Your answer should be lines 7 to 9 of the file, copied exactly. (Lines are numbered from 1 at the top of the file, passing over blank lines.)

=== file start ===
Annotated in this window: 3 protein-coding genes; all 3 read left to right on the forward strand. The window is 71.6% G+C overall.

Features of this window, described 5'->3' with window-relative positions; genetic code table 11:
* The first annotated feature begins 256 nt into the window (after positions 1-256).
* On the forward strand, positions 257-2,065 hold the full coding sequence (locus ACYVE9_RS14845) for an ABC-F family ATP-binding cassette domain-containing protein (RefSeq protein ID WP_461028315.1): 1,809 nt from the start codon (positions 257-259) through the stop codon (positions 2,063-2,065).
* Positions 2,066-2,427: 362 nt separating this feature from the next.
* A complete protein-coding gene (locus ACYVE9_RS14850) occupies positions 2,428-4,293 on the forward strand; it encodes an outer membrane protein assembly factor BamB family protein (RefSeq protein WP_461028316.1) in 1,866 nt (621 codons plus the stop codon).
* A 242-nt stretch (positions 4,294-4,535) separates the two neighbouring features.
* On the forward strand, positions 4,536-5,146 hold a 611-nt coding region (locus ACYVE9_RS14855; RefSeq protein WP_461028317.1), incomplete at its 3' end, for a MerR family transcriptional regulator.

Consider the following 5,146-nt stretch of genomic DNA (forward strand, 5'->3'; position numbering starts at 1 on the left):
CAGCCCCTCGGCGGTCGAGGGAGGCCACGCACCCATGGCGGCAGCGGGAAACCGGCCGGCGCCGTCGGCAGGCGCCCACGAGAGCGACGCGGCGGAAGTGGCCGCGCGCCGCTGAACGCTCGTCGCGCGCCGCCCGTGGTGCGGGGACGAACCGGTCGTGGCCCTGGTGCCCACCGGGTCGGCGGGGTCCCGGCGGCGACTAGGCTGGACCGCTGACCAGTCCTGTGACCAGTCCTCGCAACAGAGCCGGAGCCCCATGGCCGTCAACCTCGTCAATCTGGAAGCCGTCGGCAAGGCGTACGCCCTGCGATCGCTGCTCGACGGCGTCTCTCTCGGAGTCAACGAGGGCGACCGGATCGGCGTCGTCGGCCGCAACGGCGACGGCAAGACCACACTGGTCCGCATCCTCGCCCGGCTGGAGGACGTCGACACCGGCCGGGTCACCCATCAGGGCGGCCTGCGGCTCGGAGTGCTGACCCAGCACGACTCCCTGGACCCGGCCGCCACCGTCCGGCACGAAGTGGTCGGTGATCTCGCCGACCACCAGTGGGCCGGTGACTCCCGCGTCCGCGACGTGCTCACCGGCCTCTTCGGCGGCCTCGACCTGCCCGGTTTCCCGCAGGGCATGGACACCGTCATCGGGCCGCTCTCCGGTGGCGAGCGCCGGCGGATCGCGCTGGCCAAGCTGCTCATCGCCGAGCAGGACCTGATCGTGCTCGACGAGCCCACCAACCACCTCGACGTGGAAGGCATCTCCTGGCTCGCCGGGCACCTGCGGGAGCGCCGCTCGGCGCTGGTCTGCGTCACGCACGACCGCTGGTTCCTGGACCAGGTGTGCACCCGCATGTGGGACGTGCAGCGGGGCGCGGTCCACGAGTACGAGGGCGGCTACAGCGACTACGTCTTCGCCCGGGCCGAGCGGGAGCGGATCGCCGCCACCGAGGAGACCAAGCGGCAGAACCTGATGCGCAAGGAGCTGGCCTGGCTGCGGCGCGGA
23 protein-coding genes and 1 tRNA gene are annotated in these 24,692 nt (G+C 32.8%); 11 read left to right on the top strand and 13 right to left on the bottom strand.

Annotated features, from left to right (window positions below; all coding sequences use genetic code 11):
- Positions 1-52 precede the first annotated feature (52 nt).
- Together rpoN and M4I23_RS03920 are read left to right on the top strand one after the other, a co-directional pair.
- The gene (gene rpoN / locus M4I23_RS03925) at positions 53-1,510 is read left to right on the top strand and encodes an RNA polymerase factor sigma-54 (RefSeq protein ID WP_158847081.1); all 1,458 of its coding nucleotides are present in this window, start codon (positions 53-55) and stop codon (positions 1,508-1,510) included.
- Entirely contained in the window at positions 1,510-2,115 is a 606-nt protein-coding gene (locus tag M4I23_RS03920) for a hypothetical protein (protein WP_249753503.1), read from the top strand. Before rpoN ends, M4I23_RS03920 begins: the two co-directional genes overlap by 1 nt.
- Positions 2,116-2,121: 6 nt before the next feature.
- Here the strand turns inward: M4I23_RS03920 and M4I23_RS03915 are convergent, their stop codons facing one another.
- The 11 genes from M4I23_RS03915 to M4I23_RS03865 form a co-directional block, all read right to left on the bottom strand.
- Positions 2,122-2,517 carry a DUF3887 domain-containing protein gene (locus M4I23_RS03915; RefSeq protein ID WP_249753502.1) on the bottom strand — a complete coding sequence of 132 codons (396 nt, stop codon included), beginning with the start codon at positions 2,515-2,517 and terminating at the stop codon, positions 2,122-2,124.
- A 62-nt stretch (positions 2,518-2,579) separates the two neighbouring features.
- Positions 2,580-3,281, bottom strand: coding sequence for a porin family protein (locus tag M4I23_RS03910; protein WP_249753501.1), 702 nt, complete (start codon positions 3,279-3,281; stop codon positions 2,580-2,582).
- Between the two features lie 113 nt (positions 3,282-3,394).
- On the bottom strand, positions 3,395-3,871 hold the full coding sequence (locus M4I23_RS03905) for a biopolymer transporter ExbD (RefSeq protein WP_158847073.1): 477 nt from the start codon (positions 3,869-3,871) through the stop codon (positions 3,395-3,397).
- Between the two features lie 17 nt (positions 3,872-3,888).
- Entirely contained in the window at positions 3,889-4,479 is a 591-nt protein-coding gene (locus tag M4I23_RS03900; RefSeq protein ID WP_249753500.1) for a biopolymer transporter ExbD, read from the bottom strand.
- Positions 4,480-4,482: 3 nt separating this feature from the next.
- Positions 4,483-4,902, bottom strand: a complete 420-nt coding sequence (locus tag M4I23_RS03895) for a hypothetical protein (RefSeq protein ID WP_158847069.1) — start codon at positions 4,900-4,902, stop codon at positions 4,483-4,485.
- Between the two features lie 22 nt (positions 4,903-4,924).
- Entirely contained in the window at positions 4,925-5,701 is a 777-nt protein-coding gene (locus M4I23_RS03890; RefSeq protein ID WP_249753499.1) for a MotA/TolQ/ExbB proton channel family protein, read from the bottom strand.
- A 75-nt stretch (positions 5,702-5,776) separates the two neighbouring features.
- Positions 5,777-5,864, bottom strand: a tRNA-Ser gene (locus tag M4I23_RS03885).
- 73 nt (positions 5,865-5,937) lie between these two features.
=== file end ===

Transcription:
* A 242-nt stretch (positions 4,294-4,535) separates the two neighbouring features.
* On the forward strand, positions 4,536-5,146 hold a 611-nt coding region (locus ACYVE9_RS14855; RefSeq protein WP_461028317.1), incomplete at its 3' end, for a MerR family transcriptional regulator.

Consider the following 5,146-nt stretch of genomic DNA (forward strand, 5'->3'; position numbering starts at 1 on the left):